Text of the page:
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'We are all God's people': GAA chief relishing chance to serve entire Ulster community



Reaching out: Ulster Council chief Oliver Galligan is delighted to see GAA volunteers helping out in every way they can

Reaching out: Ulster Council chief Oliver Galligan is delighted to see GAA volunteers helping out in every way they can

Reaching out: Ulster Council chief Oliver Galligan is delighted to see GAA volunteers helping out in every way they can

The coronavirus pandemic has meant that livewire Ulster GAA Council chairman Oliver Galligan has had to temporarily withdraw from his hectic life in the fast lane.


But if he has ceased to log up the miles, then the countless hours he spends on the telephone and social media ensure that most waking hours are still consumed by various aspects of GAA affairs.

While the pandemic may have impacted heavily on the lives of most people and indeed caused untold grief in many families, Galligan derives comfort from what he views as "a very important element" of the ongoing drive to provide help where it is needed most.

"I believe that the GAA now has the chance to serve the whole community here in Ulster and is doing just that," stated Galligan. "When our players, club members and volunteers knock on doors with food parcels or offers to help in other ways, they are not interested in what sport those people may follow if any or what church they go to.

"We are all God's people and there has never been a greater need for community spirit than there is now. I see this as a very important element in combating the pandemic.

"I am indeed thankful that we as an Association can help the entire community. I can also say with utter conviction that we do not take the 'We are all in this together' slogan lightly. We like to think that we actually live this mantra."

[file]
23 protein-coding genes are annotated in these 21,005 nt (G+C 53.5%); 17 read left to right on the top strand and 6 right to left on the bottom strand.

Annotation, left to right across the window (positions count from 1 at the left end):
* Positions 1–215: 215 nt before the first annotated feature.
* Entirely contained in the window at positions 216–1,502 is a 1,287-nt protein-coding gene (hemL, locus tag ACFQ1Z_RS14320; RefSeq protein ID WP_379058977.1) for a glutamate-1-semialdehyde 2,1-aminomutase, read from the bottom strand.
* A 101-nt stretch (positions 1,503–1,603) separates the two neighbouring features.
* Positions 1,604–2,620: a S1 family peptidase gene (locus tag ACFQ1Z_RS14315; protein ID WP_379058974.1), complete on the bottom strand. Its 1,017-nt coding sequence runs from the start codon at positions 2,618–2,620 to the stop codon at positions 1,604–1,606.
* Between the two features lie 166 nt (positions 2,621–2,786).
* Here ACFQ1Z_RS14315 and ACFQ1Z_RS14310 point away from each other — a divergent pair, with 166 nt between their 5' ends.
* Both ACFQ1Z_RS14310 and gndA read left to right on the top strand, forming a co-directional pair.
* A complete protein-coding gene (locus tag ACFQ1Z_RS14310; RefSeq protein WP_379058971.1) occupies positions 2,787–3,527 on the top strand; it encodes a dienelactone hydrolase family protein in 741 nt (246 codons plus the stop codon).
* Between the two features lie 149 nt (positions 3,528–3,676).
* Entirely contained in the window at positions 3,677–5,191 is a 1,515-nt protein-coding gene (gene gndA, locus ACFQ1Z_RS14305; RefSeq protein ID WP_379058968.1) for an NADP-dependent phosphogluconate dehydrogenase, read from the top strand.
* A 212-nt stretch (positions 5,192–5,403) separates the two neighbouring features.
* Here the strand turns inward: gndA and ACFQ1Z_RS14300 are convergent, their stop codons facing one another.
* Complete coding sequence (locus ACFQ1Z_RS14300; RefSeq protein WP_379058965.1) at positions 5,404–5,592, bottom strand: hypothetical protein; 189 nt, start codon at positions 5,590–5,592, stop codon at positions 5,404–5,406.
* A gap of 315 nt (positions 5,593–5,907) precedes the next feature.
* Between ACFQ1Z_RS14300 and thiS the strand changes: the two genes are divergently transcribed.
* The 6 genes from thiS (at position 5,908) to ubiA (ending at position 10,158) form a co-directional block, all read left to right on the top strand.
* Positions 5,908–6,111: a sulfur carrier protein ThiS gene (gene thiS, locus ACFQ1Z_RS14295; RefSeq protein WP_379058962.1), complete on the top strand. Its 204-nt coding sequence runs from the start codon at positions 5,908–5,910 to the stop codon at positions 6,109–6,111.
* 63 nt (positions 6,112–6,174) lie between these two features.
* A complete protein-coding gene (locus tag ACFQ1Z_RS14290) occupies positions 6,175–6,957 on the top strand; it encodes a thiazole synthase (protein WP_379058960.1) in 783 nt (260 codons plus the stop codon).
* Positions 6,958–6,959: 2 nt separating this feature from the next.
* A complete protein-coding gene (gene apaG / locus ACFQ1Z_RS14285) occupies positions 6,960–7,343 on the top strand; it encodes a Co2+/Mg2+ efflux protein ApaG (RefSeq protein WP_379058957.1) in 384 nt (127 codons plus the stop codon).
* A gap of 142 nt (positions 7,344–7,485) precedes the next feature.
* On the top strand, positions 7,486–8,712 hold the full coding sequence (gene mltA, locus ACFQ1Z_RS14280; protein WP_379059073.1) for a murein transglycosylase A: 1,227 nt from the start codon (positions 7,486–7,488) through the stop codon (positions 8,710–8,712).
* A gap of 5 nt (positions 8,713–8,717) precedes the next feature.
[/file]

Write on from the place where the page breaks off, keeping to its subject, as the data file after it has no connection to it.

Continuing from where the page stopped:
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While there is an understandable desire to see a return to action on the playing fields of Ulster, Galligan is adamant that caution must remain the watchword in terms of relaunching the 2020 season.

The Cavan team which he has followed avidly down through the decades were due to meet neighbours Monaghan in the Ulster Championship preliminary round tie on Sunday week but of course the competition, as with all others, has been put on the back burner for now.

"I know it is very frustrating for many but until such time as the health experts and governments feel that it is safe to resume playing, we must bide our time and wait. The health and safety of the entire population is absolutely paramount and even though sporting bodies are incurring financial losses, this in no way compares to the loss of life and heartbreak that is being experienced within so many families," said Galligan.

And he views the efforts of health service workers at all levels throughout the island as "truly inspirational".

"I think these wonderful people by their magnificent efforts personify the immortal words of John F Kennedy: 'Ask not what your country can do for you but what you can do for your country'. The self-sacrifices that these people are making in so many ways should serve as a lesson to us all. They are undoubtedly truly inspirational," stressed Galligan.

While there is a growing body of opinion within the GAA that would suggest there may not be a return to action this year - Gaelic Players' Association chief executive and former Dublin All-Ireland winner Paul Flynn is the latest high-profile official to support this theory - Galligan believes that "it is better to live for today" and see where this takes us.

"These are indeed extremely challenging times. We are like many other people of my age in that our family come to see us and bring us groceries and other items while maintaining their social distance," said Galligan.

"A lot of people have had to re-adjust their lifestyles and indeed many are struggling financially. There is no point in getting ahead of ourselves, it's better to take life one step at a time just now and live for today. We are in an evolving situation."

The Ulster supremo is particularly delighted following the glowing tribute paid to the GAA by the new Church of Ireland Primate Archbishop John McDowell.

The Archbishop was due to preside at the Church's annual Synod at Croke Park next month but the event has been cancelled because of the coronavirus.

In his tribute, the Archbishop said: "The GAA is surely the most remarkable and influential cultural and sporting organisation in Ireland today."

In response, Galligan said: "On behalf of Ulster GAA, I warmly applaud the new Primate's extremely warm tribute and on behalf of everyone I wish him God's blessing and every success in his new role. I look forward to meeting up with him in the future."

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